Image: People protest 'fracking'
Keith Srakocic  /  AP
"Fracking" for natural gas has its supporters as well as critics, among them these protesters last Wednesday marching in Pittsburgh, Penn. Gov. Ed Rendell earlier signed an order banning the additional leasing of state forest land for drilling using that technique. staff and news service reports
updated 11/9/2010 1:15:58 PM ET 2010-11-09T18:15:58

Already on the hot seat over its role in the Gulf oil spill, Halliburton refused to list the chemicals used in a natural gas drilling technique and, as a result, the Environmental Protection Agency on Tuesday subpoenaed the energy services giant to provide those details.

The EPA said it issued the subpoena after Texas-based Halliburton refused to voluntarily disclose the chemicals used in the controversial drilling practice known as hydraulic fracturing or "fracking." Halliburton was the only one of nine major energy companies that refused the request, the EPA said.

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The agency said the information is important to its study of fracking, in which crews inject vast quantities of water, sand and chemicals underground to force open channels in sand and rock formations so oil and natural gas will flow.

The EPA is studying whether the practice affects drinking water and the public health. Environmentalists are concerned that the chemicals, some of them carcinogens, will taint underground water supplies.

The EPA is taking a look at fracking as gas drillers swarm to the lucrative Marcellus Shale region in the northeastern United States and blast into other shale formations around the country.

A Halliburton spokeswoman, Teresa Wong, said the agency's request, made in September, was overly broad and could require the company to prepare about 50,000 spreadsheets.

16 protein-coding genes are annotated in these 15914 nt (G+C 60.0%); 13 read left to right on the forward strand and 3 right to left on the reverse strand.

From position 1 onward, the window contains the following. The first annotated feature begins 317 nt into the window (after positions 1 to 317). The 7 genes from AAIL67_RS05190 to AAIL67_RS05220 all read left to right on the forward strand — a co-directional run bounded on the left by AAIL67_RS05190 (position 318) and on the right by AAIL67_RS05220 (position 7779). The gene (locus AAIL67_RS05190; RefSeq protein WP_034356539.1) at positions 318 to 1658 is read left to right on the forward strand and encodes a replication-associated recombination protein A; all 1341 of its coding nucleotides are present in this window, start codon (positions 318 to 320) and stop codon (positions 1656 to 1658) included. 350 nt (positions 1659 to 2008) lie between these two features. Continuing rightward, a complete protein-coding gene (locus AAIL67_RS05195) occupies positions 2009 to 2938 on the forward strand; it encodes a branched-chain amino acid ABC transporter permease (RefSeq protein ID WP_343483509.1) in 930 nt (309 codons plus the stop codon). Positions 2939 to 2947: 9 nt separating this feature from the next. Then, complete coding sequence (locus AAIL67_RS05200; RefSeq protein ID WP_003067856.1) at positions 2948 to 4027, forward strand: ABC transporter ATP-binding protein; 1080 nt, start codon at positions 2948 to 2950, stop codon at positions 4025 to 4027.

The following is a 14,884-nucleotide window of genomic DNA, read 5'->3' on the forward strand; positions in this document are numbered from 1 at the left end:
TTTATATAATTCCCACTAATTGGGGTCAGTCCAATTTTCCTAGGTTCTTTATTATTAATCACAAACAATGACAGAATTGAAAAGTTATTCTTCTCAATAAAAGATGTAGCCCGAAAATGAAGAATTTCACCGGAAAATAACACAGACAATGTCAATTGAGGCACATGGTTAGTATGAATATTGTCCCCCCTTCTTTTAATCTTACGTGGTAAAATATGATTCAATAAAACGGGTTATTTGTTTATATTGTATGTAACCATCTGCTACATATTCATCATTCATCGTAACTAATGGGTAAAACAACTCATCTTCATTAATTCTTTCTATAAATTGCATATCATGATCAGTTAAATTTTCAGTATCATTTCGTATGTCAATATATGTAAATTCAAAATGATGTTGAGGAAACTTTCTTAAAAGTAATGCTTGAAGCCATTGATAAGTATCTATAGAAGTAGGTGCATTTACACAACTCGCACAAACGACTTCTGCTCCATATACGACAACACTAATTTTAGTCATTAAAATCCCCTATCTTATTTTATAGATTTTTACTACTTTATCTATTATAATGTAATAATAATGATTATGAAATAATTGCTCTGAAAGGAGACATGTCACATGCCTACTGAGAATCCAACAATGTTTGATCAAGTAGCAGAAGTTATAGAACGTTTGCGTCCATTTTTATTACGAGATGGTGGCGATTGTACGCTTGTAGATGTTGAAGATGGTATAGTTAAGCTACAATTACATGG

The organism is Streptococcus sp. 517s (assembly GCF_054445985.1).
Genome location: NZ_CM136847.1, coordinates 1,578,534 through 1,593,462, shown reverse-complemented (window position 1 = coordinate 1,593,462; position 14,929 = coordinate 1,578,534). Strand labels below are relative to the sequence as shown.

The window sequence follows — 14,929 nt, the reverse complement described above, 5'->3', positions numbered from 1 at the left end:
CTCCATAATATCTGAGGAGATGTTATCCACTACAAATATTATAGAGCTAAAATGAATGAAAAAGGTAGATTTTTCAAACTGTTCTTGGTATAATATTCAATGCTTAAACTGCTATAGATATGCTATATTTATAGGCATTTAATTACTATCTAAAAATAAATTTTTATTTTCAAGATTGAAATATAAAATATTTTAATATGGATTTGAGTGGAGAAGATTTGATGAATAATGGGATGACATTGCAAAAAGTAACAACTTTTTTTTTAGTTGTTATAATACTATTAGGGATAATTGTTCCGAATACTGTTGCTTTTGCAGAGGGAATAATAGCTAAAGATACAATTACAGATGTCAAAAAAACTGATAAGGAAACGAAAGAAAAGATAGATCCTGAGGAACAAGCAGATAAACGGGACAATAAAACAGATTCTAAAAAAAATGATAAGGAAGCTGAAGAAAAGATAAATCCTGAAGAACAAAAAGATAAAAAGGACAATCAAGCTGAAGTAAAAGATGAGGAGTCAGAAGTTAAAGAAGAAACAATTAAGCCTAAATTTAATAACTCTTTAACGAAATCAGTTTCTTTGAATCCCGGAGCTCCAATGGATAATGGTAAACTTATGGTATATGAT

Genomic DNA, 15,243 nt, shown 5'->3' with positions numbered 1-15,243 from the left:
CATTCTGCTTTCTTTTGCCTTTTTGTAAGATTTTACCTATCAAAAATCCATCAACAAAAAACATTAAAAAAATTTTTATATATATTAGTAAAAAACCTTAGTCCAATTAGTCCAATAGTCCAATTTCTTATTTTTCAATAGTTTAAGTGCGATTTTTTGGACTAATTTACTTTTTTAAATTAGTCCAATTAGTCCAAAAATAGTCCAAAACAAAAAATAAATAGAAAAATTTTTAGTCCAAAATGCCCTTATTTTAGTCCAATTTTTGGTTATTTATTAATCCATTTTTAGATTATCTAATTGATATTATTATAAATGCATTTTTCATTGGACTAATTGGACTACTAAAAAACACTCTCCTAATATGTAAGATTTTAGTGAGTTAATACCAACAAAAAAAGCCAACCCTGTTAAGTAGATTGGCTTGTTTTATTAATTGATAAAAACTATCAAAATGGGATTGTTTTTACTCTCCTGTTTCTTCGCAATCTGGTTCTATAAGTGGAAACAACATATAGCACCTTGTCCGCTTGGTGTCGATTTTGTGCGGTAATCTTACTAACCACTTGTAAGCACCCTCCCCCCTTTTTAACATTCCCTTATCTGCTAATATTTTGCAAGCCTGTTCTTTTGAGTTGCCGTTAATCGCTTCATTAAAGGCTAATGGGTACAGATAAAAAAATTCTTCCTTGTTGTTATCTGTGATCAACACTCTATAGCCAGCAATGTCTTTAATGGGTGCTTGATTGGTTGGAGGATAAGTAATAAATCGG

"We have met with the agency and had several additional discussions with EPA personnel in order to help narrow the focus of their unreasonable demands so that we could provide the agency what it needs to complete its study of hydraulic fracturing," Wong said. Halliburton turned over nearly 5,000 pages of documents last week, she said.

An EPA official said Halliburton had submitted publicly available forms that describe the general hazards associated with various chemical mixes.

"While these are helpful, they do not identify each and every chemical in a mixture, which is precisely the sort of information EPA needs to understand the risks these ... mixtures may pose to drinking water supplies," the official said.

The EPA had also asked all of the companies for standard operating procedures that govern the choice and amount of chemicals and water used in fracking jobs, along with locations of every fracking job undertaken in the previous year or planned for the next. Halliburton has not given that information.

Halliburton, which did critical cement work on the doomed Deepwater Horizon rig in the Gulf, is also involved in large military contracts ranging from construction to delivering supplies. It first became known to the general public when its former CEO, Dick Cheney, was picked by George W. Bush as his running mate.